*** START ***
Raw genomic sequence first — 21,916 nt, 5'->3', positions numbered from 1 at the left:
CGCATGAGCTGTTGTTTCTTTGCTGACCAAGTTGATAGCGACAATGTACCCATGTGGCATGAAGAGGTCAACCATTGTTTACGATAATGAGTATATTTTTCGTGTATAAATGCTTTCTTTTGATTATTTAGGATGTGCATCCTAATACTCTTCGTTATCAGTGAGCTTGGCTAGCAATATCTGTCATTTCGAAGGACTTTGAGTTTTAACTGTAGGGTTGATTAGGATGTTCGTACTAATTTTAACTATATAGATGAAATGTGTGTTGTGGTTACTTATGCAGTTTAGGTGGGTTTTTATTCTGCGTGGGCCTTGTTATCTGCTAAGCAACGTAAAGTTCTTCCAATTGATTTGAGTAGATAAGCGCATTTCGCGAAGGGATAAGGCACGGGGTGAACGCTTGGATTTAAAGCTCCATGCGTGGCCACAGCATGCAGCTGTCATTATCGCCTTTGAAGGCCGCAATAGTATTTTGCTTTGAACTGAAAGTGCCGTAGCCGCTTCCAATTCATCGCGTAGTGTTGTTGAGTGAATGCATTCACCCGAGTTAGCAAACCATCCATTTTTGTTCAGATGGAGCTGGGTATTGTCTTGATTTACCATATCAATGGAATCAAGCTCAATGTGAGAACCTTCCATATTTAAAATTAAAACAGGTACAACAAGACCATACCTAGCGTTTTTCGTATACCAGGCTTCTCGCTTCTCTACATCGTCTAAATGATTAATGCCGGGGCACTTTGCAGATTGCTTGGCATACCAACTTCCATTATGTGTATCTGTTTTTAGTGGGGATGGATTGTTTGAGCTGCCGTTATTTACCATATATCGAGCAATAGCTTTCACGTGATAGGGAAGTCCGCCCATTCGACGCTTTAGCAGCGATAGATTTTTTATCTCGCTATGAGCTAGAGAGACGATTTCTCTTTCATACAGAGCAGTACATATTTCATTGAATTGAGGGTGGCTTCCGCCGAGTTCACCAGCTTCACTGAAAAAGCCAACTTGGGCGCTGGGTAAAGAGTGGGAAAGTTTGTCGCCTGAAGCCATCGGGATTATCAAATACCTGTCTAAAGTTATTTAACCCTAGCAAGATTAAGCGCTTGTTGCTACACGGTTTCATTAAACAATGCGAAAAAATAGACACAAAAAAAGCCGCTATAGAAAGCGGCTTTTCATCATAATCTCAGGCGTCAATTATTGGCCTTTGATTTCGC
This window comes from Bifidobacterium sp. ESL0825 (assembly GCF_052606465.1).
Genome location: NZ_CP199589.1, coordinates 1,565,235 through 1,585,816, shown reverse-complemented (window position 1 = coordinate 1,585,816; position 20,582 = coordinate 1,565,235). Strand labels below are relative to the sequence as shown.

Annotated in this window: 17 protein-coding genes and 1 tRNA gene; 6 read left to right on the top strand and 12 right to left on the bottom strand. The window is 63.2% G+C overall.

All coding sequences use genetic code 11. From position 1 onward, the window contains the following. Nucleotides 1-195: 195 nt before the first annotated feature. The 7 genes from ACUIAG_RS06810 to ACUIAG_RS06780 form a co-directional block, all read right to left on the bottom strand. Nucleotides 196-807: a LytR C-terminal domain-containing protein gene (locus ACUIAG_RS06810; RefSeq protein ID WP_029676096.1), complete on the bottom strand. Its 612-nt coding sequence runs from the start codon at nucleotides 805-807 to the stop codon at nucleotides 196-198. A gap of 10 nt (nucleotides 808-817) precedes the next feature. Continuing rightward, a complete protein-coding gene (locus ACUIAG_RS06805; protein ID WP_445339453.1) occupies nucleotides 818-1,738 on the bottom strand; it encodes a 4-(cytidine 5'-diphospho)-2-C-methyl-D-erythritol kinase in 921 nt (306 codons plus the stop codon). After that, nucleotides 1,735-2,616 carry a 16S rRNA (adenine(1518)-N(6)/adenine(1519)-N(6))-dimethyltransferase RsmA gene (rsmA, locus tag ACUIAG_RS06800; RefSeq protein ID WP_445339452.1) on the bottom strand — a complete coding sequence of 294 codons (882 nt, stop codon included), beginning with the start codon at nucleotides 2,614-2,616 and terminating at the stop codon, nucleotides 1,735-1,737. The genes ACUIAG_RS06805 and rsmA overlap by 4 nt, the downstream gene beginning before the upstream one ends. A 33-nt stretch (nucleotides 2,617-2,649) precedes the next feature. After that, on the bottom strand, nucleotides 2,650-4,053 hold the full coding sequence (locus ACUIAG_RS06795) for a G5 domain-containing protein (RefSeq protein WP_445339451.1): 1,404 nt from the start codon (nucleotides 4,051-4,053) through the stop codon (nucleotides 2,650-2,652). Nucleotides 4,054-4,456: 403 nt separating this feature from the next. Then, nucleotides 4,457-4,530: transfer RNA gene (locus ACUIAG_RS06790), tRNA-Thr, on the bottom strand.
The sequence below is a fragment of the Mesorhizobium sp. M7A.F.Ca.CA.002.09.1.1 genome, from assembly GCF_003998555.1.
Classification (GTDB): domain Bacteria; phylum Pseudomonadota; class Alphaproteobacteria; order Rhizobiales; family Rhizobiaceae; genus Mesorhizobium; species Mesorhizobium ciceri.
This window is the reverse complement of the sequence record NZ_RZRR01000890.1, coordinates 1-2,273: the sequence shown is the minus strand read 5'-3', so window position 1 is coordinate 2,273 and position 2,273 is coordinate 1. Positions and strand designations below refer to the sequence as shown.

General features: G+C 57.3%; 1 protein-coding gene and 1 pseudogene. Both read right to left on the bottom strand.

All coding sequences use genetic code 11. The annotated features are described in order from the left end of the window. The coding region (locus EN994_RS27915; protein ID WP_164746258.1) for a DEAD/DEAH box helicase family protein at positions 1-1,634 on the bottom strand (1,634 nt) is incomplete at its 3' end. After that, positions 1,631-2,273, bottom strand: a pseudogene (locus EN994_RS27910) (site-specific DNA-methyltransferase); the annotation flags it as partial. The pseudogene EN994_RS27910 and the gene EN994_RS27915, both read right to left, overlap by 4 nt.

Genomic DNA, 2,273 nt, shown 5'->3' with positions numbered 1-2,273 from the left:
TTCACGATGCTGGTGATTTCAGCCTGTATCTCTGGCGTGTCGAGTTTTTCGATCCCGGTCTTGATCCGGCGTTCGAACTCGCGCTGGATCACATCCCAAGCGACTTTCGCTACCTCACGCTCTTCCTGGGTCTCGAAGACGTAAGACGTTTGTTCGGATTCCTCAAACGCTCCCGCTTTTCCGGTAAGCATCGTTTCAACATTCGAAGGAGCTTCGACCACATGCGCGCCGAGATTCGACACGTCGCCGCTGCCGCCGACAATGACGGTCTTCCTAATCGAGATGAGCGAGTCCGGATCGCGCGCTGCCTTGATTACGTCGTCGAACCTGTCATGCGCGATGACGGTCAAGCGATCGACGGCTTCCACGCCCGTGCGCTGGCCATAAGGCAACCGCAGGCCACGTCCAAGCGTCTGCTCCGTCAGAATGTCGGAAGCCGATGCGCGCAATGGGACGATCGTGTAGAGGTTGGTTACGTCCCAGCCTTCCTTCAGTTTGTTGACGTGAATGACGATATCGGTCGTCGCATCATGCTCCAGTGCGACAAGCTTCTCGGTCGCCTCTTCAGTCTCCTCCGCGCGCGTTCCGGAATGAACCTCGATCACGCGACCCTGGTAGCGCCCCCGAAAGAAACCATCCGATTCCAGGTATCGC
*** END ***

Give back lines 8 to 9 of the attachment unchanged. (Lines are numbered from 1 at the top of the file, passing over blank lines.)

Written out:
Classification (GTDB): domain Bacteria; phylum Pseudomonadota; class Alphaproteobacteria; order Rhizobiales; family Rhizobiaceae; genus Mesorhizobium; species Mesorhizobium ciceri.
This window is the reverse complement of the sequence record NZ_RZRR01000890.1, coordinates 1-2,273: the sequence shown is the minus strand read 5'-3', so window position 1 is coordinate 2,273 and position 2,273 is coordinate 1. Positions and strand designations below refer to the sequence as shown.